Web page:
Certain medical conditions can contribute to matted fur in senior cats. As cats age, they become more susceptible to diseases like hyperthyroidism, diabetes, kidney disease, and dental disease. These conditions can cause increased thirst, changes in grooming habits, coat changes, and mobility issues – all of which can lead to matted fur.

For example, hyperthyroidism is a common disease in older cats that causes an overproduction of thyroid hormones. This speeds up the cat’s metabolism, leading to increased thirst, appetite changes, and poor coat quality. The excessive drinking leads to increased urination and decreased grooming. The poor coat can become dirty and matted more easily. Treating the hyperthyroidism can help resolve these issues and improve coat health.

Untreated dental disease is another contributor. Dental pain makes it difficult for cats to groom themselves properly. The bacteria from dental infections can also alter the normal oils in the cat’s coat. With treatment of the dental disease, grooming habits tend to improve.

Any chronic medical condition in an older cat that causes mobility issues, grooming difficulties, or coat changes can allow matted fur to develop more readily. Getting to the root cause with a veterinary exam and treatment can help minimize unwanted mats.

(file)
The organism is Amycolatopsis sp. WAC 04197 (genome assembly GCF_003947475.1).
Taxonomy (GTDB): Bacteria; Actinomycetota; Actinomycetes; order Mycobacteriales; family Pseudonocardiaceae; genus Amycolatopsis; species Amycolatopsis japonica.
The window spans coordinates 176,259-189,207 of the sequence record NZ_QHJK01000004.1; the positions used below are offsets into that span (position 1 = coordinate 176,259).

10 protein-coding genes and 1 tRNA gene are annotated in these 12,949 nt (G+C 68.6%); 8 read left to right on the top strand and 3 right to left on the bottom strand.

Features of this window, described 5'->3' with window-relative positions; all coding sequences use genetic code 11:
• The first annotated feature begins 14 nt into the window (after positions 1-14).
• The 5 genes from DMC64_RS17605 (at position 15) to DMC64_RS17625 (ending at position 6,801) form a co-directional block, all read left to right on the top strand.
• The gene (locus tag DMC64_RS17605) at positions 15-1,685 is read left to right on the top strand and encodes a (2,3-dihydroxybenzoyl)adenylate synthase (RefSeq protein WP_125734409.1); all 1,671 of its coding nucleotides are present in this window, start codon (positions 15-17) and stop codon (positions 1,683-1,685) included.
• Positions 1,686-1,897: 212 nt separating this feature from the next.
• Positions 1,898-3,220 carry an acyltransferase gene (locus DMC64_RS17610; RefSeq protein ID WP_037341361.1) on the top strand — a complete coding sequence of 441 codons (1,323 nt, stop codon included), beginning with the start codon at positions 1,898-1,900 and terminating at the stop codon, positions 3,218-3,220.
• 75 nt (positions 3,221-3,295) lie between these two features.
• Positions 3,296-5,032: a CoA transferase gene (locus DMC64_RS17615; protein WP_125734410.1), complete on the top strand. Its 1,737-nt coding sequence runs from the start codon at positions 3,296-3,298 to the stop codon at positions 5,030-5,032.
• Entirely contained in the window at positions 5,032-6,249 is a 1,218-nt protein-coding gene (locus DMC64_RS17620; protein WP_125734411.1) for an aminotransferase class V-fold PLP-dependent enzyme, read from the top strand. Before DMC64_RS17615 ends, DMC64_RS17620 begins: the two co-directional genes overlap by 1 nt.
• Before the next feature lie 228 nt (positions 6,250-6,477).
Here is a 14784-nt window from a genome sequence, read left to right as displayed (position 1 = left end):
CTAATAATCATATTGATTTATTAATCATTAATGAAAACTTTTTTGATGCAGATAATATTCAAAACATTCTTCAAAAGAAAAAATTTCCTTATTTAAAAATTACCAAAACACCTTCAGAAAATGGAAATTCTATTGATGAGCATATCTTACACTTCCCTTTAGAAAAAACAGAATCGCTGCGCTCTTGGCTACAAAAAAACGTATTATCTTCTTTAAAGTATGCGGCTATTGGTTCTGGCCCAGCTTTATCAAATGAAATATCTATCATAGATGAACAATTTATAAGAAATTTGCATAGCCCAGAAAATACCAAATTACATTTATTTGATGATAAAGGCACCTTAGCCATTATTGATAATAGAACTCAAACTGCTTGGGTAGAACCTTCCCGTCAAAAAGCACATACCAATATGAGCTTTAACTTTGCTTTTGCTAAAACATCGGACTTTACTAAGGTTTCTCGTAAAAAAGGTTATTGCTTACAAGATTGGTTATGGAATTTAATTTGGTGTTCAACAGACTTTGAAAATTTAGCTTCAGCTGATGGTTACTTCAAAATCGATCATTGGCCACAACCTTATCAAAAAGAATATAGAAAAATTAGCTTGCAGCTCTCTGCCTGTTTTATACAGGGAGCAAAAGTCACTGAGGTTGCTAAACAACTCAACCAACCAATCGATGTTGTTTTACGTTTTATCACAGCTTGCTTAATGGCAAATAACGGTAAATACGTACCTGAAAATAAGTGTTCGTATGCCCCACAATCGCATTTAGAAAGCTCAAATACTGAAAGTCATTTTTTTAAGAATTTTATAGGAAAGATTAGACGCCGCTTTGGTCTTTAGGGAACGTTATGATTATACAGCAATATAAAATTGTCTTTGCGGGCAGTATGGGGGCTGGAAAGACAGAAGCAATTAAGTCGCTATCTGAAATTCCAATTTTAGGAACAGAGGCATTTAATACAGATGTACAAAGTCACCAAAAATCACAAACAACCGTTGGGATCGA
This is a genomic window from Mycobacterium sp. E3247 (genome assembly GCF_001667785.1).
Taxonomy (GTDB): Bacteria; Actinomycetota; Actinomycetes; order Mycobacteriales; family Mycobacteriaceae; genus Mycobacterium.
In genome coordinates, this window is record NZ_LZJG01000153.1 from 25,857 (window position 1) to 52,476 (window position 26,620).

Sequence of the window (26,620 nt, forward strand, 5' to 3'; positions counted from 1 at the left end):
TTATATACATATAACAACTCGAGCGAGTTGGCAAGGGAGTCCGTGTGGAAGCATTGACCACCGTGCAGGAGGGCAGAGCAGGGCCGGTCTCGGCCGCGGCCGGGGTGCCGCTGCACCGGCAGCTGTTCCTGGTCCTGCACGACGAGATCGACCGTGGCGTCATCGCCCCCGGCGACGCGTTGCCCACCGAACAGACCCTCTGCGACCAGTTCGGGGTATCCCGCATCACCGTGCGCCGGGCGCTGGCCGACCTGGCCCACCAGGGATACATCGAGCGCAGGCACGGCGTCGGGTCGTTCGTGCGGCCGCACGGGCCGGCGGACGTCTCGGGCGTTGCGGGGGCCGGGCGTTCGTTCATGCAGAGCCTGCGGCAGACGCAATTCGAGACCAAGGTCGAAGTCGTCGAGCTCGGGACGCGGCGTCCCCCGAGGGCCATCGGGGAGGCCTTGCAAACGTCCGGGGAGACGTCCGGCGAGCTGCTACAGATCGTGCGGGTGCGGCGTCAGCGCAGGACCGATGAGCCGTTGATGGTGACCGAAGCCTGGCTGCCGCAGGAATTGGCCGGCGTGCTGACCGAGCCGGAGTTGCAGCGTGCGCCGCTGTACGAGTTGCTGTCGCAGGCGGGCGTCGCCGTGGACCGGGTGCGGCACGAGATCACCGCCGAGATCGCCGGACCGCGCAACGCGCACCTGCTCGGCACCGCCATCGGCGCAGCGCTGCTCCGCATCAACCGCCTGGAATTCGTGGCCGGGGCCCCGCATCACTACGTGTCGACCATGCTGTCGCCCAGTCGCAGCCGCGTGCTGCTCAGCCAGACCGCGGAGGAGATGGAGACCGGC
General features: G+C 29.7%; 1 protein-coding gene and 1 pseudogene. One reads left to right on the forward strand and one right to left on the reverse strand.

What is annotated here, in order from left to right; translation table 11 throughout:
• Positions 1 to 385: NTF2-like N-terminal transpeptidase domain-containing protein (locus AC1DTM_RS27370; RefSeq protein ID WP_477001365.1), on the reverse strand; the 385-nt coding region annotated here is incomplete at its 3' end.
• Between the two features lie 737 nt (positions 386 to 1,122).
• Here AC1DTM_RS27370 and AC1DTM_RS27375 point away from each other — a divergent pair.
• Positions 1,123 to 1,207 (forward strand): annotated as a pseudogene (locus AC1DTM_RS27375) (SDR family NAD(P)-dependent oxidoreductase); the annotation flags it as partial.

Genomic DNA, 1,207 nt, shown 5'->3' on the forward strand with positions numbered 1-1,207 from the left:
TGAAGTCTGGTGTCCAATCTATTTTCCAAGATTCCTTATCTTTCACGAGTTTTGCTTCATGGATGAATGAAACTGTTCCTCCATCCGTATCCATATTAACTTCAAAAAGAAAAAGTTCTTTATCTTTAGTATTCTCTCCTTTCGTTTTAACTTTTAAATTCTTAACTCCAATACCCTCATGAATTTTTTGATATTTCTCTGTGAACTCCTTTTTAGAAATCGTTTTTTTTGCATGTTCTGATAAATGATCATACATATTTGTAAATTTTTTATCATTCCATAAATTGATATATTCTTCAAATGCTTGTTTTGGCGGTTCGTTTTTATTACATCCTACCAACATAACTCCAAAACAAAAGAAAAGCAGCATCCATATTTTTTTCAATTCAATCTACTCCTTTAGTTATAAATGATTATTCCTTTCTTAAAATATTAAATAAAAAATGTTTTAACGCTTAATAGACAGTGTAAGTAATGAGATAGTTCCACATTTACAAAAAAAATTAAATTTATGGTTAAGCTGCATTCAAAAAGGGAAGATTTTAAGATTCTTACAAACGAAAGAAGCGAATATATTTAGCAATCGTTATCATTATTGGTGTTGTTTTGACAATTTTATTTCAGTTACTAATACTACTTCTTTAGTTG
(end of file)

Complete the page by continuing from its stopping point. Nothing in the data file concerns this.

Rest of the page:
Decreased Shedding

As cats age, their shedding patterns tend to change. Kittens and young cats will shed frequently as their coats grow in. Adult cats between 1-6 years old will go through predictable seasonal shedding cycles in the spring and fall. However, senior cats over the age of 10 will often shed less than they did when younger. This is because hormonal changes lead to decreased hair growth and shedding as cats get older [1].

Since older cats are not shedding out dead hair as frequently, the old hair stays trapped in the coat rather than being replaced by new growth. This buildup of dead hair can tangle and felt together into mats if not removed through grooming. Senior cats often groom themselves less due to arthritis and flexibility challenges. The combination of decreased shedding and inadequate grooming causes matting in elderly cats.